I’m no where near ready to query my current WIPs (either of them), but I am no stranger to the whole query process. I had a young adult fantasy that I tried querying last year. I had a couple of partial requests, but I realized after sending out about 15 queries that the book just wasn’t ready. And probably never would be.
Silly Rabbit, Queries Aren’t for Kids
But I have some friends getting ready to query, and I’m always interested to read what agents and other writers have to say about the process. Adventures in Children’s Publishing had a post about what agents *don’t* want in queries which I thought was interesting. This whole business is so subjective that what one agent wants, another one hates. What’s a writer to do?
Well, I think Elena summed it up quite nicely in her Getting to 100% post.
I research my brains out. I know what queries should be. I know what writing should be. I know, I know, I know. And then I pick and choose which rules I’m going to follow. The big ones? Yeah, I follow (most of) those. The little ones? Whatever.
Write the best damn query you can, and then send it off into the world. If I’ve learned anything from the query critiques on agent websites or the agent for a day that Nathan Bransford does, only a small percent of the queries that get sent are even professional enough to be considered. And I think all of us have done enough research and care enough about what we send out into the world to send the very best.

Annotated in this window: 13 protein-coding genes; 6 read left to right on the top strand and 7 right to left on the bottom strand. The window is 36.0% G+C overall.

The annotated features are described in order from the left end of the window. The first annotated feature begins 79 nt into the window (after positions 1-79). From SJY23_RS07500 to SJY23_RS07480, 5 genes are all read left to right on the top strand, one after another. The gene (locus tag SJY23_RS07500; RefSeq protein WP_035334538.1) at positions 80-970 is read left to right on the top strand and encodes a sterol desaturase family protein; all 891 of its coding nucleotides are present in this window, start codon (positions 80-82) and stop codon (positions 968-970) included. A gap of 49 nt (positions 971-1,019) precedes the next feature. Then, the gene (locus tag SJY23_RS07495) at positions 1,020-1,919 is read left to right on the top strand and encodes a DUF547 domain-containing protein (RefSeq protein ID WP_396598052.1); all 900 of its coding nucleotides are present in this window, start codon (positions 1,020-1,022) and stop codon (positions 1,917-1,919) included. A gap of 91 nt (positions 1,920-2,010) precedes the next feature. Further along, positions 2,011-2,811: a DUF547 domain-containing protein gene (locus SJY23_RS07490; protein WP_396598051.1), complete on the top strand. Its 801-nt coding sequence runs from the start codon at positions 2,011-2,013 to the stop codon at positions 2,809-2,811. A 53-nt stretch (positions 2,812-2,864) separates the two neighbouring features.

All this talk of writing queries and following rules doesn’t really help when you’re sweating blood to get the thing drafted in the first place. But I think there comes a time where you know it’s the best you’re going to get and there’s nothing to do but face the terrifying R word and submit.
I found it interesting that one of the interns at the BookEnds Agency posted this.
In it she says: …she sees a great deal of writing that is inadequate and sub-par. When something even marginally resembles the work of a professional author, she’s going to sing its praises. Her face is going to light up with glee. It’s the best she’s seen in a long time!
I think sometimes we forget that despite the odds, despite how difficult it is to find an agent or get a publishing contract, those of us who have done the research and are professional in our letters and behavior are actually in the minority. Agents have to deal with a lot of poorly written crap, writers who’ve never written a business letter in their lives, or acted in a professional manner.
So basically, write the best book you can, polish those queries if you’re ready, and remember that even if you don’t get an agent or contract with this one, you’re still making a good impression, still one step closer to making it in this business and having a long, professional career.